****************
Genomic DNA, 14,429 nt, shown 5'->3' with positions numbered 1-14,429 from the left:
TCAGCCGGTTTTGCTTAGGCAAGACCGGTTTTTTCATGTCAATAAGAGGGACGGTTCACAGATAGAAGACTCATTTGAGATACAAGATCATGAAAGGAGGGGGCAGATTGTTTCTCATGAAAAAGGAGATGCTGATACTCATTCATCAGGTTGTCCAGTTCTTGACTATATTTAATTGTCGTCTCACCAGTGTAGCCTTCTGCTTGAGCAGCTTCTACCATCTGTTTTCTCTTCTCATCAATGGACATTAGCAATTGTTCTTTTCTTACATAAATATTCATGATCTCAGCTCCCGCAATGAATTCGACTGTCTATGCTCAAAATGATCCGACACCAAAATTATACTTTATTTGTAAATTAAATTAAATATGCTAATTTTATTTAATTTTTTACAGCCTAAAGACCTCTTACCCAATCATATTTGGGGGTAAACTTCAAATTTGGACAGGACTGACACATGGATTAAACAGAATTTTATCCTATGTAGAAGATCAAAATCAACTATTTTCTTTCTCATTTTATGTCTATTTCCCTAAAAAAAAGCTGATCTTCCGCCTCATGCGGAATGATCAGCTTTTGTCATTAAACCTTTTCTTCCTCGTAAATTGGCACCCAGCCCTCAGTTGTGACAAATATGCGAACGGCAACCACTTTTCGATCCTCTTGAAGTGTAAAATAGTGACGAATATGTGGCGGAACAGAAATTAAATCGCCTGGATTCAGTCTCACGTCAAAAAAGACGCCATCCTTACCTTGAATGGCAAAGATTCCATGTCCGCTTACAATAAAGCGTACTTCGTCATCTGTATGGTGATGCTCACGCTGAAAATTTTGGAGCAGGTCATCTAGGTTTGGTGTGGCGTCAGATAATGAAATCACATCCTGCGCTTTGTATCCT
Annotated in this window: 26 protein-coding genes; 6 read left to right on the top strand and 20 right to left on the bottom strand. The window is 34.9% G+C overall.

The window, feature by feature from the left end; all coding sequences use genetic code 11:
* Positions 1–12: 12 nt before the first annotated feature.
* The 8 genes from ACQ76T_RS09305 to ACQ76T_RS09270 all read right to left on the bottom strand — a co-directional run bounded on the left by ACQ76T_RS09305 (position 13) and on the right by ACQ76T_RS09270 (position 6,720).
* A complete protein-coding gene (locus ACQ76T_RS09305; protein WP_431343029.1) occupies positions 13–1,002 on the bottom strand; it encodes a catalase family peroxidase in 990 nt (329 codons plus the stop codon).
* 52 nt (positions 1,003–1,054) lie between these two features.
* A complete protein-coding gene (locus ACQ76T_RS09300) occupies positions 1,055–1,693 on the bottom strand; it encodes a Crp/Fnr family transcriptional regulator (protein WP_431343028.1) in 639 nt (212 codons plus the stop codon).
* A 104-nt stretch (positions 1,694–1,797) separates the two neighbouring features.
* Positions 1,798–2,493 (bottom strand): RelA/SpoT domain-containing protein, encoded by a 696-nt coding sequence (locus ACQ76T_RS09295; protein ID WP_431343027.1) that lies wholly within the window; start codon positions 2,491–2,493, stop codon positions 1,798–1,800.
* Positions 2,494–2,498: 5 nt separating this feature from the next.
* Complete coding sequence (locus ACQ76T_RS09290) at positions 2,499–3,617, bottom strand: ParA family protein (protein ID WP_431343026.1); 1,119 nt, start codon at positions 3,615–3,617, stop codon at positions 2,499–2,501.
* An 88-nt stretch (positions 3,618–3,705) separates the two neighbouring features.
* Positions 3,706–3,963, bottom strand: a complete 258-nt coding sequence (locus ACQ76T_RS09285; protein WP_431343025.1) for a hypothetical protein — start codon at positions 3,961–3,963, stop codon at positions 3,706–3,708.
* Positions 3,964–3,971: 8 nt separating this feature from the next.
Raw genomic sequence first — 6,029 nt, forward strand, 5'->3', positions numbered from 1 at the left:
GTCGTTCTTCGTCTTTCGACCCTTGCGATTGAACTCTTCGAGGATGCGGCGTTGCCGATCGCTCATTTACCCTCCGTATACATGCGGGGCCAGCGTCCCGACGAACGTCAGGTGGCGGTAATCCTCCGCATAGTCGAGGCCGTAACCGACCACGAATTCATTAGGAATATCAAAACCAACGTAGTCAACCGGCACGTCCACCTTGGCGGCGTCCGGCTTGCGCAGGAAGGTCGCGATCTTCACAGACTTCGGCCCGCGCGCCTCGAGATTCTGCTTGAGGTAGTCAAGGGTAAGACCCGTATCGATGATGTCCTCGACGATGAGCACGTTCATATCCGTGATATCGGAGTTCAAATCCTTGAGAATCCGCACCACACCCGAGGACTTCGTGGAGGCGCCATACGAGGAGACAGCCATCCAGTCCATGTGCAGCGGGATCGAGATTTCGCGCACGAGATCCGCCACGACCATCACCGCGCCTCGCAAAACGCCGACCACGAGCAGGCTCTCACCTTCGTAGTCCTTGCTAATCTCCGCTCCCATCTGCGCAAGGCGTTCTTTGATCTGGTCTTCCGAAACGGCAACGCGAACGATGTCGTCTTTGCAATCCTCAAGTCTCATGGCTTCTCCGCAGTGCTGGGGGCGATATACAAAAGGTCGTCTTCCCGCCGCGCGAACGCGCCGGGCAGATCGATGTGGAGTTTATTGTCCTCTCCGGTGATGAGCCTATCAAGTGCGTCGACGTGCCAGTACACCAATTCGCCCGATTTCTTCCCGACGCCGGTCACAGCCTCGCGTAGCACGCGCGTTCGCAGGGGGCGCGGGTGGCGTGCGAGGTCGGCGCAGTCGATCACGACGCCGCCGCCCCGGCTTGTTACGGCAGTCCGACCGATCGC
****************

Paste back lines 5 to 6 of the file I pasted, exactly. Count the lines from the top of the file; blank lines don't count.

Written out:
* Positions 1–12: 12 nt before the first annotated feature.
* The 8 genes from ACQ76T_RS09305 to ACQ76T_RS09270 all read right to left on the bottom strand — a co-directional run bounded on the left by ACQ76T_RS09305 (position 13) and on the right by ACQ76T_RS09270 (position 6,720).